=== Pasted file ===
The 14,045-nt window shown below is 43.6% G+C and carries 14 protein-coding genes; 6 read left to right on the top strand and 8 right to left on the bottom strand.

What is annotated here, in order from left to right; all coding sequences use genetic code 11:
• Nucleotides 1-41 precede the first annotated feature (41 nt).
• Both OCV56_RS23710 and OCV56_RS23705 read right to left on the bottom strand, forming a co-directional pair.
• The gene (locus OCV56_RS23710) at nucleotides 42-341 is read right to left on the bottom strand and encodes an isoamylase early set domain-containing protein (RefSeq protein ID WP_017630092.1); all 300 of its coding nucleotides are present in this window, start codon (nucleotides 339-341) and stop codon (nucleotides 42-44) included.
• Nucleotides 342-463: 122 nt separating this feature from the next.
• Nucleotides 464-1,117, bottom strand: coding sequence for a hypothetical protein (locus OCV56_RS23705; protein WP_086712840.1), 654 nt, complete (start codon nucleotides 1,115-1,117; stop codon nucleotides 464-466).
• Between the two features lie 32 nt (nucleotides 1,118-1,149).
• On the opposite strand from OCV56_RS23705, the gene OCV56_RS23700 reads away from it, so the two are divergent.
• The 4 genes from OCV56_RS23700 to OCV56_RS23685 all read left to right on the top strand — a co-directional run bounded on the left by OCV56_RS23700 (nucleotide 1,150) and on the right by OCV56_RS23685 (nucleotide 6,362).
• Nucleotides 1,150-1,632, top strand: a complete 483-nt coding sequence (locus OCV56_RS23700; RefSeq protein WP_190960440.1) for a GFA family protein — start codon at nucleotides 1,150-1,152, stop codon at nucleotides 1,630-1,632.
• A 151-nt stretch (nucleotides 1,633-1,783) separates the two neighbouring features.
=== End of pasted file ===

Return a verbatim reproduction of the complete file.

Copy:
The 14,045-nt window shown below is 43.6% G+C and carries 14 protein-coding genes; 6 read left to right on the top strand and 8 right to left on the bottom strand.

What is annotated here, in order from left to right; all coding sequences use genetic code 11:
• Nucleotides 1-41 precede the first annotated feature (41 nt).
• Both OCV56_RS23710 and OCV56_RS23705 read right to left on the bottom strand, forming a co-directional pair.
• The gene (locus OCV56_RS23710) at nucleotides 42-341 is read right to left on the bottom strand and encodes an isoamylase early set domain-containing protein (RefSeq protein ID WP_017630092.1); all 300 of its coding nucleotides are present in this window, start codon (nucleotides 339-341) and stop codon (nucleotides 42-44) included.
• Nucleotides 342-463: 122 nt separating this feature from the next.
• Nucleotides 464-1,117, bottom strand: coding sequence for a hypothetical protein (locus OCV56_RS23705; protein WP_086712840.1), 654 nt, complete (start codon nucleotides 1,115-1,117; stop codon nucleotides 464-466).
• Between the two features lie 32 nt (nucleotides 1,118-1,149).
• On the opposite strand from OCV56_RS23705, the gene OCV56_RS23700 reads away from it, so the two are divergent.
• The 4 genes from OCV56_RS23700 to OCV56_RS23685 all read left to right on the top strand — a co-directional run bounded on the left by OCV56_RS23700 (nucleotide 1,150) and on the right by OCV56_RS23685 (nucleotide 6,362).
• Nucleotides 1,150-1,632, top strand: a complete 483-nt coding sequence (locus OCV56_RS23700; RefSeq protein WP_190960440.1) for a GFA family protein — start codon at nucleotides 1,150-1,152, stop codon at nucleotides 1,630-1,632.
• A 151-nt stretch (nucleotides 1,633-1,783) separates the two neighbouring features.